Consumer Protection Laws and Regulations: Cost and Benefit Trade-offs
This post is part of a series titled “Supervising Our Nation’s Financial Institutions.” The series, written by Julie Stackhouse, executive vice president and officer-in-charge of supervision at the St. Louis Federal Reserve, is expected to appear at least once each month throughout 2017.
Consumer financial protection has been in the spotlight recently, with the well-publicized decision by Congress to overturn a regulation that had been finalized by the Consumer Financial Protection Bureau in July. The rule would have prevented financial firms from requiring customers to use the arbitration process to resolve disputes, rather than participate in class-action lawsuits. Congressional action on this so-called “mandatory arbitration clause” has been touted by some as a victory for banks and a loss for consumers.
New consumer laws and regulations tend to provoke controversy. On the one hand, consumer protections are important to minimize egregious behavior by financial firms when they deal with consumers who may not fully understand a credit or deposit product or realize their legal rights.
On the other hand, new regulations—including consumer protection rules—usually have consequences for the availability or cost of these products. For that reason, financial institutions often express concern with the advent of new regulations.
Impact of Consumer Financial Regulations
Calculating the benefits and costs of consumer financial regulations—or any regulations, for that matter—is not easy. Financial institutions do not routinely report expense data that tie directly into the implementation of individual regulations, although survey data make it clear that the cost of regulatory compliance hits the smallest financial institutions the hardest, as seen in the table below.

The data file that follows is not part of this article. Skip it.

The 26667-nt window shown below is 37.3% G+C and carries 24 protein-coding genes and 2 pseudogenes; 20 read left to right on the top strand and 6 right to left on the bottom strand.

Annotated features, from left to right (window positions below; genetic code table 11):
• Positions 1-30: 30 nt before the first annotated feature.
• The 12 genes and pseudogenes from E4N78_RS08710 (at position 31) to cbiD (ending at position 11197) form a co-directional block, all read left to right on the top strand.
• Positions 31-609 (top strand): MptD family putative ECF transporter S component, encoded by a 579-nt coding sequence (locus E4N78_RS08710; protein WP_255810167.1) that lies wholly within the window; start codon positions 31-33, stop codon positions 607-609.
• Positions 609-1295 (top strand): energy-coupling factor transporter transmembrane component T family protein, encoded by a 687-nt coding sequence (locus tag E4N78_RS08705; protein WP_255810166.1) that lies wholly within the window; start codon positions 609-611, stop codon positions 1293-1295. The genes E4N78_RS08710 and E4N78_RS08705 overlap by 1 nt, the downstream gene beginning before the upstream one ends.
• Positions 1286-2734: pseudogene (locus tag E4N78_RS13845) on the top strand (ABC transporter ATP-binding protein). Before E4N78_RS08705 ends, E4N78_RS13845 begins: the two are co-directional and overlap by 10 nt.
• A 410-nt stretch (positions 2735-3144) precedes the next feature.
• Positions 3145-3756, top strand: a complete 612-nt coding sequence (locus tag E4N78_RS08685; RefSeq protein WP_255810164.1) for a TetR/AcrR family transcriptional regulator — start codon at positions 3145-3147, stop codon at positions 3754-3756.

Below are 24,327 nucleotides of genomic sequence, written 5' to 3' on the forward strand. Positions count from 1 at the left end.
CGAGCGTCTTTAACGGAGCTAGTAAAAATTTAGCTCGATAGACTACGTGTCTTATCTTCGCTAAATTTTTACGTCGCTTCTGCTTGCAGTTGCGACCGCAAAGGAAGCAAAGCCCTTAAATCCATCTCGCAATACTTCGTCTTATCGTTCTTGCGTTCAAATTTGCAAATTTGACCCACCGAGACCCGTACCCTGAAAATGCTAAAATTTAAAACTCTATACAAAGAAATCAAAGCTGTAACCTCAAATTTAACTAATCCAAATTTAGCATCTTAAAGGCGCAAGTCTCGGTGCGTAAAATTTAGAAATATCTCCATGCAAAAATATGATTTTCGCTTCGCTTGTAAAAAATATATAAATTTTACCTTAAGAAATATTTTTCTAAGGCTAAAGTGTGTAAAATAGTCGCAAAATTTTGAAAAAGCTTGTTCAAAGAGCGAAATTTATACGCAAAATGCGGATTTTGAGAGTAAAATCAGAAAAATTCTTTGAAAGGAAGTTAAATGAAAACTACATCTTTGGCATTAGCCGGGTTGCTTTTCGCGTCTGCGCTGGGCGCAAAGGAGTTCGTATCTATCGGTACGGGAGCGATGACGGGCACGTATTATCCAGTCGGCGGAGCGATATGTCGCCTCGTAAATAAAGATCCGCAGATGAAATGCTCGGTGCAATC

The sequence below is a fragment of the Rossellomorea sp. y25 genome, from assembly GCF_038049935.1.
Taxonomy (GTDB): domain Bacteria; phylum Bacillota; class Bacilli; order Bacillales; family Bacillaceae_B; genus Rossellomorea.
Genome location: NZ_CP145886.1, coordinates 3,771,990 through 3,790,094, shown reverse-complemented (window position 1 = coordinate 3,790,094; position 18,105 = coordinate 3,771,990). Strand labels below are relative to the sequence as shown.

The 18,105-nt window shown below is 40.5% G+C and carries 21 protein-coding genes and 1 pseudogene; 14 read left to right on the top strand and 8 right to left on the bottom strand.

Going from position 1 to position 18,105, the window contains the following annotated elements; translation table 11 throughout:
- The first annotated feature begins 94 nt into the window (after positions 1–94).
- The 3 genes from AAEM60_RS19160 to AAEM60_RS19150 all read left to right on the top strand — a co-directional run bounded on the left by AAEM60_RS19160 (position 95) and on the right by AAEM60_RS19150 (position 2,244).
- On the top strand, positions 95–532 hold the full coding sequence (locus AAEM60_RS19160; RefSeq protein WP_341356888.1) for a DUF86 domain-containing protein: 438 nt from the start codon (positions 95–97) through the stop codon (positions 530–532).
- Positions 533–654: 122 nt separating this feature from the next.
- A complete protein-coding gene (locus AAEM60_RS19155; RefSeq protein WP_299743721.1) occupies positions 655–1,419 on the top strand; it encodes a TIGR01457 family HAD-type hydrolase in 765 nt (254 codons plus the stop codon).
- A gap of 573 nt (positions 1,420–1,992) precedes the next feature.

|Compliance Expenses as a Percentage of Noninterest Expenses|
|U.S. Community Banks, 2014-2016|
|Less Than $100 Million||7.67%||11.77%||10.44%|
|$100 Million to $250 Million||5.55%||8.12%||7.85%|
|$250 Million to $500 Million||4.91%||7.02%||7.20%|
|$500 Million to $1 Billion||3.78%||5.83%||5.64%|
|$1 Billion to $10 Billion||2.54%||6.03%||5.98%|
|SOURCE: Author's calculations based on data presented at the 2017 Community Banking Research and Policy Conference|
|Federal Reserve Bank of St. Louis|
Institutions also do not report whether they have stopped offering a product or service to some or all consumers or businesses because of an increase in compliance costs. Likewise, there is no definitive way to quantify the cost or inconvenience to consumers or businesses when a financial product is discontinued by a local institution or pricing is adjusted to reflect inherent compliance costs.
Importance of Education and Incentives
Even with protections, regulation alone may not be enough to prevent consumers from reaching beyond their means, especially when emergencies occur. A combination of financial education throughout school-age years and incentives to save from a very early age may well hold the greatest promise for “financial capability,” or your ability to act on financial knowledge and a product offering. Albeit aspirational, the idea of financially capable consumers offers an alternative to growing regulation.
Follow the Series
- Why Are Banks Regulated?
- Did the Dodd-Frank Act Make the Financial System Safer?
- Bank Supervision and the Central Bank: An Integrated Mission
- Why Are There So Many Bank Regulators?
- Why Didn’t Bank Regulators Prevent the Financial Crisis?
- Who Funds the Cost of Bank Supervision?
- Why Does the Fed Supervise Small Banks?
- Regulation and Regulatory Burden
- Why America's Dual Banking System Matters
- Fintech Interest in Industrial Loan Company Charters: Spurring the Growth of a New Shadow Banking System?
- Econ Lowdown
- Government Accountability Office: Dodd-Frank Regulations: Impacts on Community Banks, Credit Unions and Systemically Important Institutions
- Consumer Financial Protection Bureau: Four Strategies to Help Youth Achieve Financial Capability